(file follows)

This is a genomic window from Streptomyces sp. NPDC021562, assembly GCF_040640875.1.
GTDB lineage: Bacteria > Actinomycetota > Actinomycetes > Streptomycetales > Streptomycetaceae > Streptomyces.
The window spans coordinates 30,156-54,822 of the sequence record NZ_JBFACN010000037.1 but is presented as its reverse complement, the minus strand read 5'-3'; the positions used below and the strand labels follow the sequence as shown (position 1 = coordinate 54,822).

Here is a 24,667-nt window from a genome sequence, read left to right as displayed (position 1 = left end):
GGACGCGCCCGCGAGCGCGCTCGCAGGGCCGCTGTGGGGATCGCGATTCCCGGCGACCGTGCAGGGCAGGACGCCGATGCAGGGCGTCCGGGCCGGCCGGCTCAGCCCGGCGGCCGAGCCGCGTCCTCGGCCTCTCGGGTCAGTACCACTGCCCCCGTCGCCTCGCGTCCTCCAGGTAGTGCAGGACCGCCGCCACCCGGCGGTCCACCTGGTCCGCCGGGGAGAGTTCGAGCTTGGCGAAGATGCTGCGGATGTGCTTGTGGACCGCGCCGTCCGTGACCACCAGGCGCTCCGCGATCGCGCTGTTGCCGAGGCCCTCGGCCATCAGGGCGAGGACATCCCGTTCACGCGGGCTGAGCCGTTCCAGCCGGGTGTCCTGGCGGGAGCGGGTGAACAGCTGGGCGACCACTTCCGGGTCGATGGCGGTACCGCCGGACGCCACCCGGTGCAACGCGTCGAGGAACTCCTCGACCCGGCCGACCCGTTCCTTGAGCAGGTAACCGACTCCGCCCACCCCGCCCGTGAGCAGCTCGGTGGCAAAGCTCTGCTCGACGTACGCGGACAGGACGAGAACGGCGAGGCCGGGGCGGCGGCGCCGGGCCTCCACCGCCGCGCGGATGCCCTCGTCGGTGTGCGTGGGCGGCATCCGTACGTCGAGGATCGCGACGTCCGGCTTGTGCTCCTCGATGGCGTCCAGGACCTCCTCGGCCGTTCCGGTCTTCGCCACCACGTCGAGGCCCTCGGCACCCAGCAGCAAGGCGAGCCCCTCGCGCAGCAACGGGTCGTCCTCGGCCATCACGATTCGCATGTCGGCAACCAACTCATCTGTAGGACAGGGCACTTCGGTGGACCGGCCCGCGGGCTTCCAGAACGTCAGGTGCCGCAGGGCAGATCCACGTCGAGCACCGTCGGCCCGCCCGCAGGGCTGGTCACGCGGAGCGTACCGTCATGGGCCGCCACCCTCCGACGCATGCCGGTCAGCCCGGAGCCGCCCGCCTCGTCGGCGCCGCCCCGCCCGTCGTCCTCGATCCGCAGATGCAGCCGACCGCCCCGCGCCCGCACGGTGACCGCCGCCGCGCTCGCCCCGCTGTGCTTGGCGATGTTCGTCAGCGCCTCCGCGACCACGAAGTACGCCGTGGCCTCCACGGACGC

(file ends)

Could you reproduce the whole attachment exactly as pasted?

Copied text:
This is a genomic window from Streptomyces sp. NPDC021562, assembly GCF_040640875.1.
GTDB lineage: Bacteria > Actinomycetota > Actinomycetes > Streptomycetales > Streptomycetaceae > Streptomyces.
The window spans coordinates 30,156-54,822 of the sequence record NZ_JBFACN010000037.1 but is presented as its reverse complement, the minus strand read 5'-3'; the positions used below and the strand labels follow the sequence as shown (position 1 = coordinate 54,822).

Here is a 24,667-nt window from a genome sequence, read left to right as displayed (position 1 = left end):
GGACGCGCCCGCGAGCGCGCTCGCAGGGCCGCTGTGGGGATCGCGATTCCCGGCGACCGTGCAGGGCAGGACGCCGATGCAGGGCGTCCGGGCCGGCCGGCTCAGCCCGGCGGCCGAGCCGCGTCCTCGGCCTCTCGGGTCAGTACCACTGCCCCCGTCGCCTCGCGTCCTCCAGGTAGTGCAGGACCGCCGCCACCCGGCGGTCCACCTGGTCCGCCGGGGAGAGTTCGAGCTTGGCGAAGATGCTGCGGATGTGCTTGTGGACCGCGCCGTCCGTGACCACCAGGCGCTCCGCGATCGCGCTGTTGCCGAGGCCCTCGGCCATCAGGGCGAGGACATCCCGTTCACGCGGGCTGAGCCGTTCCAGCCGGGTGTCCTGGCGGGAGCGGGTGAACAGCTGGGCGACCACTTCCGGGTCGATGGCGGTACCGCCGGACGCCACCCGGTGCAACGCGTCGAGGAACTCCTCGACCCGGCCGACCCGTTCCTTGAGCAGGTAACCGACTCCGCCCACCCCGCCCGTGAGCAGCTCGGTGGCAAAGCTCTGCTCGACGTACGCGGACAGGACGAGAACGGCGAGGCCGGGGCGGCGGCGCCGGGCCTCCACCGCCGCGCGGATGCCCTCGTCGGTGTGCGTGGGCGGCATCCGTACGTCGAGGATCGCGACGTCCGGCTTGTGCTCCTCGATGGCGTCCAGGACCTCCTCGGCCGTTCCGGTCTTCGCCACCACGTCGAGGCCCTCGGCACCCAGCAGCAAGGCGAGCCCCTCGCGCAGCAACGGGTCGTCCTCGGCCATCACGATTCGCATGTCGGCAACCAACTCATCTGTAGGACAGGGCACTTCGGTGGACCGGCCCGCGGGCTTCCAGAACGTCAGGTGCCGCAGGGCAGATCCACGTCGAGCACCGTCGGCCCGCCCGCAGGGCTGGTCACGCGGAGCGTACCGTCATGGGCCGCCACCCTCCGACGCATGCCGGTCAGCCCGGAGCCGCCCGCCTCGTCGGCGCCGCCCCGCCCGTCGTCCTCGATCCGCAGATGCAGCCGACCGCCCCGCGCCCGCACGGTGACCGCCGCCGCGCTCGCCCCGCTGTGCTTGGCGATGTTCGTCAGCGCCTCCGCGACCACGAAGTACGCCGTGGCCTCCACGGACGC